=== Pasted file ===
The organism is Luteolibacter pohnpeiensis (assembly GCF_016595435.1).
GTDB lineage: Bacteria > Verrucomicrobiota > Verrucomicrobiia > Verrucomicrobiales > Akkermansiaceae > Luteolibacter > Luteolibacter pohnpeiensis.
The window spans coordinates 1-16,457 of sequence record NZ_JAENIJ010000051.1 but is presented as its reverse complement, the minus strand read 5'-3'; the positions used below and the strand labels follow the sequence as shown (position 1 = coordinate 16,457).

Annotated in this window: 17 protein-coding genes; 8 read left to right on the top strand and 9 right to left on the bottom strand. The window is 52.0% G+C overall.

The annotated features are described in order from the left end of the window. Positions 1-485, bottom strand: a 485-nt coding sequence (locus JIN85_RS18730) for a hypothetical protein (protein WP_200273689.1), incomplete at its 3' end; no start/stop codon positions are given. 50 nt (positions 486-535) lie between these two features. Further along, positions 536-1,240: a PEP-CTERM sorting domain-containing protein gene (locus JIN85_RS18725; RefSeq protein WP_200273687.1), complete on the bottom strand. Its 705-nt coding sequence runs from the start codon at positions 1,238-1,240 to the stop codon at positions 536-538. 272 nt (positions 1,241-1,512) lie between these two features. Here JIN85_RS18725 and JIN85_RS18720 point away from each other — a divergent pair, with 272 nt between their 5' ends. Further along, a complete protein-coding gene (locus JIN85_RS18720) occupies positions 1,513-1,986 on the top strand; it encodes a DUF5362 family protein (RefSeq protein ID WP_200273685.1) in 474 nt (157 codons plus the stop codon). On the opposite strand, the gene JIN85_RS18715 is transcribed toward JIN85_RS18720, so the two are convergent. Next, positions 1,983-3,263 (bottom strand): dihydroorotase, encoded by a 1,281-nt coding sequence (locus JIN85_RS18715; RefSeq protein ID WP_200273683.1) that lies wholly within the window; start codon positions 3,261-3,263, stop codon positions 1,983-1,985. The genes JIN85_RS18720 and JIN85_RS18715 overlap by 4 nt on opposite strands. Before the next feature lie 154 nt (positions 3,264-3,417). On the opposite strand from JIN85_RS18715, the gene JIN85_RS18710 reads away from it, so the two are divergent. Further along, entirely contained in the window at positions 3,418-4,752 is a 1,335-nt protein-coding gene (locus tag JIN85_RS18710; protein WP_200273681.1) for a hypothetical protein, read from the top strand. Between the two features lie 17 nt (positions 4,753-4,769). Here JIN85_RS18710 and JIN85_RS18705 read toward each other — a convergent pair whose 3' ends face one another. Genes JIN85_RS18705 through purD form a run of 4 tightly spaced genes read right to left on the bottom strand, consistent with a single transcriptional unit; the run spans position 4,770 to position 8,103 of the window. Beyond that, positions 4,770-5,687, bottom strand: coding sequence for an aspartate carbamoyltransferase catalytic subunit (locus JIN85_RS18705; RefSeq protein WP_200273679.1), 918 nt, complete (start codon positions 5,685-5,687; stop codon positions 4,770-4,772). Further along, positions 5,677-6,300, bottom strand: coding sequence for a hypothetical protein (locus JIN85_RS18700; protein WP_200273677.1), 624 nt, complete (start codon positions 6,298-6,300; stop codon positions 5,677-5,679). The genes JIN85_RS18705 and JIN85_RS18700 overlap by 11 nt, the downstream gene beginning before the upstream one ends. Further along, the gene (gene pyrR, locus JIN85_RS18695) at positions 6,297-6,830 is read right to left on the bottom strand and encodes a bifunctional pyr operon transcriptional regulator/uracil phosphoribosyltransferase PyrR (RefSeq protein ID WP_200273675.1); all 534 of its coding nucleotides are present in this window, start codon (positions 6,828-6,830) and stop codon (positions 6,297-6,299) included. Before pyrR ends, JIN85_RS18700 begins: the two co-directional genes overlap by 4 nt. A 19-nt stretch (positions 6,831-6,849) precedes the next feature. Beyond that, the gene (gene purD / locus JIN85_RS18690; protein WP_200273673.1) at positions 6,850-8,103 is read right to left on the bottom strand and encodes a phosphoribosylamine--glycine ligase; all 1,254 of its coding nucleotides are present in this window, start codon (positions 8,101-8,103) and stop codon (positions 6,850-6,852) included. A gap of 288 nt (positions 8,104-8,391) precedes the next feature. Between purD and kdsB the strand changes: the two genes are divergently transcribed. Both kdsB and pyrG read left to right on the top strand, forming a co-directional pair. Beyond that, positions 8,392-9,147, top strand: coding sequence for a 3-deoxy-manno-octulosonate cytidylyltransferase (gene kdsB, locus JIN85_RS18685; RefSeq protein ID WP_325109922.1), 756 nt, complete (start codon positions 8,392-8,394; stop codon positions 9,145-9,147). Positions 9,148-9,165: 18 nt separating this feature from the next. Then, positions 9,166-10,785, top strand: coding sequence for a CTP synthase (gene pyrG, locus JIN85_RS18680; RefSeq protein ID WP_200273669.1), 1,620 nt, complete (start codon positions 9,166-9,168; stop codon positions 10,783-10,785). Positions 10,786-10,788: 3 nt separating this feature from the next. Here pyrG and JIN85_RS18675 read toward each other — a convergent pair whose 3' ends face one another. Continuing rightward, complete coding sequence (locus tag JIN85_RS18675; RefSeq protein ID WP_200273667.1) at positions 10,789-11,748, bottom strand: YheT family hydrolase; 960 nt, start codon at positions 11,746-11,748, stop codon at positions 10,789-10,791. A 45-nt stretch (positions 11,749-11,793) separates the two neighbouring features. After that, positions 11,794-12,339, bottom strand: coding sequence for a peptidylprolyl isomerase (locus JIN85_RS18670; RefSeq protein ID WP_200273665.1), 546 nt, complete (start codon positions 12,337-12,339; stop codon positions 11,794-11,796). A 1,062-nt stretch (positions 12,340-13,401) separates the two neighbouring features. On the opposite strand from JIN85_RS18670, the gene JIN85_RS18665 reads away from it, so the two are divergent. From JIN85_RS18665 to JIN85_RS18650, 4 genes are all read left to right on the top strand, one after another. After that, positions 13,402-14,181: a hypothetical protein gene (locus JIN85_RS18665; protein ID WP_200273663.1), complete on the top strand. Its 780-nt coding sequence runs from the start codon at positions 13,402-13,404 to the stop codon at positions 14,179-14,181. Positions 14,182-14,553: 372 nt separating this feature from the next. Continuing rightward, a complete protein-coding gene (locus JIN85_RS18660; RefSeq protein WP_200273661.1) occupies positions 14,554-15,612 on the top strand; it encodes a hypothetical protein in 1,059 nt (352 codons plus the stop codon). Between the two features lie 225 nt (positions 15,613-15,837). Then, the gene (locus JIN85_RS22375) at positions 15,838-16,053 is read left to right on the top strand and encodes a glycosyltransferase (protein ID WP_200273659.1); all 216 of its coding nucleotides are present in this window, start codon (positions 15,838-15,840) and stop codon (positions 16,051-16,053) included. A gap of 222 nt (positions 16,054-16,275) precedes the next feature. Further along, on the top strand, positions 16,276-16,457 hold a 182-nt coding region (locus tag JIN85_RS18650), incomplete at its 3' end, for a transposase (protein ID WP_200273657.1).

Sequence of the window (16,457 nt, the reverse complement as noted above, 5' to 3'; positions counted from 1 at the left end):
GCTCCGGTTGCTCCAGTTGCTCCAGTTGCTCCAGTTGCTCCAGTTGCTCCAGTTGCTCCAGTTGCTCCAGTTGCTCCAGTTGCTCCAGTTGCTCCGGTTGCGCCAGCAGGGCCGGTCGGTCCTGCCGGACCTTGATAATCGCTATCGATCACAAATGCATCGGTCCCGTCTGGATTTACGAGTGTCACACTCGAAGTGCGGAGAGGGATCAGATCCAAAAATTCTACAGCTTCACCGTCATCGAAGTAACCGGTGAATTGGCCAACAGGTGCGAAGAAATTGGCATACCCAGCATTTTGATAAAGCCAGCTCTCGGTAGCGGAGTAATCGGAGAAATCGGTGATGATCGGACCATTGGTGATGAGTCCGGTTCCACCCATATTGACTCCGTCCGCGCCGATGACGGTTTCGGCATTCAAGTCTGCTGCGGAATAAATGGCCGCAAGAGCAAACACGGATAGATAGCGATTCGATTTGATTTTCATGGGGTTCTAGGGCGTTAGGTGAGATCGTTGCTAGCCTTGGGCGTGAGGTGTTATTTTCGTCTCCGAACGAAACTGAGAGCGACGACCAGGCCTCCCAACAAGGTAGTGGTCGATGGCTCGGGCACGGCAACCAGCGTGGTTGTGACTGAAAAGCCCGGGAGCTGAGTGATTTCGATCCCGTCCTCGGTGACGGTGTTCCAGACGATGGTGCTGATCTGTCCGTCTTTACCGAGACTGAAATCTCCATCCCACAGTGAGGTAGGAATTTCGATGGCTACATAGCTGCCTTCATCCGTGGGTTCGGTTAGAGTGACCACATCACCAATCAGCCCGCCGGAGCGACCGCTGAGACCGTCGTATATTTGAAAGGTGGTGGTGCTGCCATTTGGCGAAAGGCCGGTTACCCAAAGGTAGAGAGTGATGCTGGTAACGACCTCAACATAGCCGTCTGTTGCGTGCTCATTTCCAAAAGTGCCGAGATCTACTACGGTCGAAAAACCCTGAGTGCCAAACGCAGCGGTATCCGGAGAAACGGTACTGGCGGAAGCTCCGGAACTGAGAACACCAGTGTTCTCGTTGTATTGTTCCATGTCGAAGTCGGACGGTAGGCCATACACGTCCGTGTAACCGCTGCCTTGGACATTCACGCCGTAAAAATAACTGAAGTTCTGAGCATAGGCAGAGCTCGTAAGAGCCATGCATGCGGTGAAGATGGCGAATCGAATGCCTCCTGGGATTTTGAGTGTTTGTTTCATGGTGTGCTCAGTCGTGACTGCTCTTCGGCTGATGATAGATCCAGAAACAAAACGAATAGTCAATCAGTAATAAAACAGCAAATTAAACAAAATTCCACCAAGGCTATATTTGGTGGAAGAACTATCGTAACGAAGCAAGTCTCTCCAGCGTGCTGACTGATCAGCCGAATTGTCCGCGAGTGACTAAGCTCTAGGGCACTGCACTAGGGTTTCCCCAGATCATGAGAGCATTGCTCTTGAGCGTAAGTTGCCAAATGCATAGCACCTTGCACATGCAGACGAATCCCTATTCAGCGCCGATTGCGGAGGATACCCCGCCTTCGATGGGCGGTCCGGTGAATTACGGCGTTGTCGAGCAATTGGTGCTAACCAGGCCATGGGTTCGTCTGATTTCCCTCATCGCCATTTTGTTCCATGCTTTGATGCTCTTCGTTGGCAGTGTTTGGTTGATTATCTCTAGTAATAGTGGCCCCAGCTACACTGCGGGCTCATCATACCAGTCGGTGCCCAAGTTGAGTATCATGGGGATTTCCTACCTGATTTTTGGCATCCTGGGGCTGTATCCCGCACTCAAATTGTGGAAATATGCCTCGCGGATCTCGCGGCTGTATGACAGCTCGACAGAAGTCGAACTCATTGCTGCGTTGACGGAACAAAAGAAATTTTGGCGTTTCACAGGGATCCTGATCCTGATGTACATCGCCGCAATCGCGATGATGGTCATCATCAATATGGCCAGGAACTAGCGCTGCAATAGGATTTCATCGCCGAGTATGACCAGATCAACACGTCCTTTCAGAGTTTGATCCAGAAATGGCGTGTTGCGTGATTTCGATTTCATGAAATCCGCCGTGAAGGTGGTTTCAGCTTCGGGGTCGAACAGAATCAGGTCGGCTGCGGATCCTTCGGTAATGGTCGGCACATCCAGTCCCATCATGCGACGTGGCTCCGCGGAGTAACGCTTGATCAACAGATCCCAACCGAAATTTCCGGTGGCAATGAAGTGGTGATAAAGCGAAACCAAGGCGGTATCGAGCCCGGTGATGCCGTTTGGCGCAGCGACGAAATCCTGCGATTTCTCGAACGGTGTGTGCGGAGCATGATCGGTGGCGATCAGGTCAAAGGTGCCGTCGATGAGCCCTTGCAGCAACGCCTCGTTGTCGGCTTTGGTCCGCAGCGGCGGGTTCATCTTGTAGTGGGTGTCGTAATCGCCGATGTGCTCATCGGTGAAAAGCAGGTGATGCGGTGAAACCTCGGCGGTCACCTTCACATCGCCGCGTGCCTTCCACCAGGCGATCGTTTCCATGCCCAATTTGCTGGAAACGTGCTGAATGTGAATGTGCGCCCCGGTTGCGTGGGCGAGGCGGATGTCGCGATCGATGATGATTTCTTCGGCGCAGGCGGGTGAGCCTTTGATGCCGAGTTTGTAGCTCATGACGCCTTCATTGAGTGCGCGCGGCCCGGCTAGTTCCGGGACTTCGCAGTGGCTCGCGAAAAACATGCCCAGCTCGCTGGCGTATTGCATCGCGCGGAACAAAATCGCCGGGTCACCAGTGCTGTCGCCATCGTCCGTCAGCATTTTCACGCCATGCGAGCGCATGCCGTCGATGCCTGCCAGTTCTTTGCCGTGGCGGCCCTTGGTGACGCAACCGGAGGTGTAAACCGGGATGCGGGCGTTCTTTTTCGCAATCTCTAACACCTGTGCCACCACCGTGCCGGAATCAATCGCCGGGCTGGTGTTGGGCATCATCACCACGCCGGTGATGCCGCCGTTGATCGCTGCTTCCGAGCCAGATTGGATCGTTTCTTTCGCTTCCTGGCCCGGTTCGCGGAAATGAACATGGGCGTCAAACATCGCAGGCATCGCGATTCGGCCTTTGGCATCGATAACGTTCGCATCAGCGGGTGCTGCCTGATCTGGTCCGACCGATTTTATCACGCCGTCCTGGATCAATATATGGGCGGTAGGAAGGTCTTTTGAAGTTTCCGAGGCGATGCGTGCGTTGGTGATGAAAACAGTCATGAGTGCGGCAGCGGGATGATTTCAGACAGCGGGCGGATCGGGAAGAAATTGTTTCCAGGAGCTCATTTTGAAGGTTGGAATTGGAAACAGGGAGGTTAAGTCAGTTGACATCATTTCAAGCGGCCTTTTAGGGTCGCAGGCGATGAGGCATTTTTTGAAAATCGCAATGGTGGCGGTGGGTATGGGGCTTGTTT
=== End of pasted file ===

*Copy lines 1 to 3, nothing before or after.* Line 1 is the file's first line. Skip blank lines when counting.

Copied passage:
The organism is Luteolibacter pohnpeiensis (assembly GCF_016595435.1).
GTDB lineage: Bacteria > Verrucomicrobiota > Verrucomicrobiia > Verrucomicrobiales > Akkermansiaceae > Luteolibacter > Luteolibacter pohnpeiensis.
The window spans coordinates 1-16,457 of sequence record NZ_JAENIJ010000051.1 but is presented as its reverse complement, the minus strand read 5'-3'; the positions used below and the strand labels follow the sequence as shown (position 1 = coordinate 16,457).